Elise G’s story

Imagine being intelligent enough and working hard enough to achieve a doctorate in mathematics, in an era where women were only just allowed to earn them, and then being denied the title by some foreign men because you were a) from a different country and they weren’t sure they recognised the institution you earned your qualification in, and b) a married woman. This happened to Elise – a well deserving holder of a PhD, but referred to as Mrs (despite a divorce) when she found work as a maths teacher.

The second daughter of a Czechoslovakian lawyer, Elise was born at the turn of the 20th century in Most, a Bohemian city in the northern part of what is now the Czech Republic. The region was German-speaking – Most’s German name is Brüx – and Elise grew up speaking that language. Her family was Jewish, well-educated and quite well-to-do.

During the first world war, when the situation for Jews in that area was good, she and her sister Kathe attended high school in their home town, with Elise showing a particular aptitude for mathematics. She went on to study at the local college at 16, graduating in 1923, and then went on to the University of Vienna for four further years – gaining a distinction in maths – and achieving a doctorate in 1928. At the time, women were only admitted to doctorates in certain subjects at the University of Vienna. Somewhere along the way she’d met and married Ernst, a junior lawyer in her father’s office, in about 1924 and gave birth to a daughter around 1928. However, the marriage did not work out and ended in divorce.

After qualifying for her doctorate, and gaining the first part of a teaching diploma, she spent eight years as visiting lecturer at the University of Prague, and then moved to be the Statistical Expert at the Institute of Market Research in Vienna. Her father died in 1931, but her mother continued to live in Most. By this point, the situation for Jews in this part of Europe was getting dangerous. Her daughter, then around 10, was excluded from her school in Vienna on the basis of her Jewish background, so she and Elise returned to Prague. Her daughter managed to escape in January 1939 as part of the Kindertransport with the help of the Barbican Mission to the Jews, based in London’s East End, who saved around 100 children in the nine months up to the outbreak of World War II. The idea of the mission was that the Jewish children should convert to Christianity, which did not particularly bother Elise or her ex-husband as – though Jewish by birth – they were agnostic. Elise was able to follow her two months later, on a domestic permit – presumably with the idea of being able to care for her – but left her mother and ex-husband behind. Her sister had married and moved to Chile with her husband, which may have been considered as another avenue of escape, but ultimately the domestic permit provide Elise with the means to leave.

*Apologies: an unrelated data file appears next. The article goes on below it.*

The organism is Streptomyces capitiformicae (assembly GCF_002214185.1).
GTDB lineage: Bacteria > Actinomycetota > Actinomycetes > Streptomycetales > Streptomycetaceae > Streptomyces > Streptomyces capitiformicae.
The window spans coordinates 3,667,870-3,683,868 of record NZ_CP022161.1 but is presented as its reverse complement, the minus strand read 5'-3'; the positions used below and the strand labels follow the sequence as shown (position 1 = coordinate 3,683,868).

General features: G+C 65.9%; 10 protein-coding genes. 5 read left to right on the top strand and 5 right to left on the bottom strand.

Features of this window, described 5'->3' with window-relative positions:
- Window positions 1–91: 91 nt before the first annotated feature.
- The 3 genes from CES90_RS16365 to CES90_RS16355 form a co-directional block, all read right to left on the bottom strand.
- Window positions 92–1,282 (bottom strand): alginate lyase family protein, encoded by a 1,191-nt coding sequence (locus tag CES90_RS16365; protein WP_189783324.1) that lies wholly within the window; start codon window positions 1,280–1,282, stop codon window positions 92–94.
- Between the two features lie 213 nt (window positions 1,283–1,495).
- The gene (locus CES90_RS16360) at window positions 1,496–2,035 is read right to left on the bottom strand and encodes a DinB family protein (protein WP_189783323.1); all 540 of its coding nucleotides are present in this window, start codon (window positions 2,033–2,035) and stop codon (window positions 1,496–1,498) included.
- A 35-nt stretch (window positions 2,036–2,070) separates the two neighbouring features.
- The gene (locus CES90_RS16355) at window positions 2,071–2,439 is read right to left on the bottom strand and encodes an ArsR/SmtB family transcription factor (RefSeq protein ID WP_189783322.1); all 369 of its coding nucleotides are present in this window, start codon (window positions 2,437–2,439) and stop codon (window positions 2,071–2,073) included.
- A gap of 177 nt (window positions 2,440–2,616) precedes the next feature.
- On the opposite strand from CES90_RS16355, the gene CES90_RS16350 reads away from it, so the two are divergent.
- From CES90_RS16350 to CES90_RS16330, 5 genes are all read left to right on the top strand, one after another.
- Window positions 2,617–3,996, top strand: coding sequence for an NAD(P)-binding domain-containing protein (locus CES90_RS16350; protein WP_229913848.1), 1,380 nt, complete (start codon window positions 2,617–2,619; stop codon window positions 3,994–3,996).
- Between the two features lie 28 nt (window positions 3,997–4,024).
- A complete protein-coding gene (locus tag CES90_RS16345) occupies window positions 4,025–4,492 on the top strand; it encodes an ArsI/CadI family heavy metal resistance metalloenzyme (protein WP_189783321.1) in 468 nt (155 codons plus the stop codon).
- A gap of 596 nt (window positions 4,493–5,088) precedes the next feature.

England at the time was not a particularly cosmopolitan place. Many people had not been abroad – the country was decades away from package holidays – and much of the news from the area that Elise came from centred on Hitler and the activities of the Nazi party, so even rescued Czech Jews could be viewed with suspicion. In addition, Elise’s doctorate came from a non-British university, so many might doubt the rigour of that education as it was “different” to that which they had experienced.

Therefore, Elise had to find work in England as and where she could. With the help of people within the Barbican Mission for the Jews she began working as a chamber maid, then a cook and a governess, and the 1939 register – taken a few weeks after the outbreak of the Second World War – has her performing domestic duties for a female accountant in London, though the register acknowledges that she is a statistics expert, and she probably helped the accountant as well as doing the cleaning. But on this form her doctorate is not acknowledged. Her daughter lived separately, with the mission in a home in the Brockley area, and Elise’s access to her was restricted.

In January of 1940, with many of the male teachers starting to be taken into the forces as the war got underway, there were starting to be shortages in teaching staff in many schools. She managed to gain a position as temporary science mistress at Thorn Bank school in Malvern-Wells, Worcestershire. This was a small private school for girls, which did not have a great deal of funds for equipment. Elise taught here on her wits and vast knowledge, as her only scientific equipment was pieces of litmus paper. However, the stability of this job meant that her daughter was returned to her care, and they lived together in Malvern-Wells and later in Carlisle where Elise held a mathematics teaching position for a year from September of 1940 that was slightly better than the previous post but not by much.